Two years ago, Time Magazine's Person of the Year was "You," to celebrate communities springing up online and taking advantage of blogging, social networks, Wikipedia, and other collaborative tools to seize control. Well, 2007 turned out to be the Year of Me. I mean, I had a super duper year, didn't you?

I traveled, I got to do a few blog talks with my book, I got another book deal (incredibly), I got a job that paid me salary, I saw many friends that I hadn't seen in far too long. I met muses everywhere I went. Every wedding I went to this year was a hit. I paid most of my bills on-time and by myself. It's like I'm nearly grown up or something.

For the upcoming year, the thing to do is to keep the momentum going forward. I'd like to self-publish a few things, just for kicks. Ameer's sister made him hand-bound copies of his blog and it looks amazing; I need to do that. I'd like to make mini-documentaries with a camcorder I've yet to purchase. I'd like to return to basketball shape. I'd like to accumulate some savings. I should probably graduate.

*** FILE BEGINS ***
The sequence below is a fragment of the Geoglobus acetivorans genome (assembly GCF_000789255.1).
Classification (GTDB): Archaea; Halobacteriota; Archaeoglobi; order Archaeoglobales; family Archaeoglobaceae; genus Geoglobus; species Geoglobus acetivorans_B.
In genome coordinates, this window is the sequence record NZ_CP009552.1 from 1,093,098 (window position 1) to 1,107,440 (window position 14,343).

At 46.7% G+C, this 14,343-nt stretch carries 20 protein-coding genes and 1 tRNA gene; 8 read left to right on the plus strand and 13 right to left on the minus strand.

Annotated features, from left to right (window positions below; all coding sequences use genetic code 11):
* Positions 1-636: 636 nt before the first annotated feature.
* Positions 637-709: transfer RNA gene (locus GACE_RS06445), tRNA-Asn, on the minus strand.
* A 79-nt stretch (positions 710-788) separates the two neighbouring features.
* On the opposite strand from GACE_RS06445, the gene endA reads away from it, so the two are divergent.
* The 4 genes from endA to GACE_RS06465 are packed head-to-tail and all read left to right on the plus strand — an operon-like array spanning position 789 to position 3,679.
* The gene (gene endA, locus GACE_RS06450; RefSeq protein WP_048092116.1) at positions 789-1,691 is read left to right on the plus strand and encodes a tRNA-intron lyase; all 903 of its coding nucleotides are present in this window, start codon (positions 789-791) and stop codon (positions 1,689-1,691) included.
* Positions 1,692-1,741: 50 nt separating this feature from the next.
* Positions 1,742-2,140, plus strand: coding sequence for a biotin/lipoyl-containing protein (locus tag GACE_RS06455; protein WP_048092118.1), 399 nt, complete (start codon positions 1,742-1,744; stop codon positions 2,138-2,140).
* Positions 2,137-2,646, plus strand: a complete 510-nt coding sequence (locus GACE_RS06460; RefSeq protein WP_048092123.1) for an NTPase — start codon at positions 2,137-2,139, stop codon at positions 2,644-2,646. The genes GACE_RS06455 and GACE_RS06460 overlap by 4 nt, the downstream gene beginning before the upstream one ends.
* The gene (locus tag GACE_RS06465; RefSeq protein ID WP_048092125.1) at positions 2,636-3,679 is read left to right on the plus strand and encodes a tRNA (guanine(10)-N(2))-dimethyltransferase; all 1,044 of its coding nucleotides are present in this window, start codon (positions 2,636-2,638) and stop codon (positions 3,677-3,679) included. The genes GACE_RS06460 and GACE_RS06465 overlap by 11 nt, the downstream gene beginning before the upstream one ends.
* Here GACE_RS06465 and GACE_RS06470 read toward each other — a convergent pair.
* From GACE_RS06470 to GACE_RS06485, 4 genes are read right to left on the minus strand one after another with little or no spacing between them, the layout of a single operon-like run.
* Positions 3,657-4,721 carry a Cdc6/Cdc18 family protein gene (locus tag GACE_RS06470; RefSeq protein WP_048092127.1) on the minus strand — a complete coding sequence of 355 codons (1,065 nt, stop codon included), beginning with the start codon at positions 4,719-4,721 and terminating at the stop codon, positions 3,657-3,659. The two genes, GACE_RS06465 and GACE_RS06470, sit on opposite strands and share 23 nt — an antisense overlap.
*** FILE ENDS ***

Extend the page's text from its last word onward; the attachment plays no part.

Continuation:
I'd like to be a better friend. I'd like to make new friends. I'd like to think that by the time I turn 30 in September, I'd have been able to put some distance between my 20s. I also think I really need to focus and become a real writer this year, whatever that may mean -- more writing, better writing, classes, workshops, dedication, motivation, all of it. It would be nice to acquire a new skill too.

This year I came to terms with God, more or less.